Today's Bible reading: 2 Kings 17:7-24
Israel survived for over a century after Elijah had been taken to heaven. Yet the inevitable happened. Israel ceased to exist as a kingdom when Assyria captured Samaria in 722 BC. Secular historians might find many reasons for the extinction of the northern kingdom … but 2 Kings 17:7–23 gives the ultimate reason. Despite the Lord’s warnings through His prophets, Israel had persisted in its idolatry. Stubborn rebellion was the reason why God removed Israel out of His sight. The 10 northern tribes simply disappeared in exile.
2 Kings 17:24-34 tells how the Assyrian conquerors settled foreigners in the north – all bringing with them their own pagan gods. It’s interesting for us to note that this is the origin of the Samaritans, who became the rivals of the Jews right down to Jesus’ own day. Even in Judah, few Kings left an unblemished record of loyalty to the Lord. Hezekiah and Josiah a rare exceptions. And they were remembered specifically because they restored Orthodox worship to Israel. Yet only a remnant remained faithful to God.
Only a remnant remained faithful to God. Old Testament history repeatedly shows how an ever smaller group survives as God's remnant. First, the northern kingdom was lost and Judah remained as the remnant. Then, only the exiles survived as the remnant after Jerusalem's fall. Later, only a small group returned to Jerusalem from the exile. Did the remnant hope die out?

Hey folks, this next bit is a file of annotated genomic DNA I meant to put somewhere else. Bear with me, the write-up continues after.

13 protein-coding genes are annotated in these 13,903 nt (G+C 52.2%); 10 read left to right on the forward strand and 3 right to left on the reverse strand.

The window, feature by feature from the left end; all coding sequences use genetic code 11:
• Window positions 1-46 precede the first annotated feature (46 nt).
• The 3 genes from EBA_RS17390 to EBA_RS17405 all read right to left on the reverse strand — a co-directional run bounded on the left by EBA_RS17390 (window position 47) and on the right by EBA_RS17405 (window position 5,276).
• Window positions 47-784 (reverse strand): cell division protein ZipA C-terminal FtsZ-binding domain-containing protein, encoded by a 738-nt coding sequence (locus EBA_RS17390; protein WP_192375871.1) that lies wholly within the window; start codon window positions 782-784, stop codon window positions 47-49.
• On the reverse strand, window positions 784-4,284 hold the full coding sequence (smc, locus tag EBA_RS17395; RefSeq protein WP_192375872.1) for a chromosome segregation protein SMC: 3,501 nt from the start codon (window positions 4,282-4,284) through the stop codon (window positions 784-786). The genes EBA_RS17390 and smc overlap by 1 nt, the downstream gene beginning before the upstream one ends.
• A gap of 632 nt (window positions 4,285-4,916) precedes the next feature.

In a real and final sense, Jesus is the remnant of Israel. He dies as God's chosen and elected remnant, but He is also raised to new life as God's great survivor. And this is where we come in: the remnant hope is fulfilled finally in the church – those of us who are joined to Jesus Christ as God's new people who will survive His judgment on sin. In Him, people and divine King are once more reunited. You and I - believers in Jesus Christ - are now “a remnant, chosen by grace” as Paul writes in Romans 11:5. But the dwindling process of the Old Testament is reversed after the Lord's resurrection and exultation. The opposite happens as more and more from all nations are gathered as God’s survivors. In our Post-Communion Canticle we sing: “Thank the Lord and sing His praise; tell everyone what He has done. Let everyone who seeks the Lord rejoice and proudly bear His name.” May it be your joy - as part of God’s faithful remnant - to do just that.
Prayer: Lord of life and death, be with me in the hour of death with the assurance that comes from your conquest over sin, Satan and death itself. Amen
GOD BLESS YOUR DAY!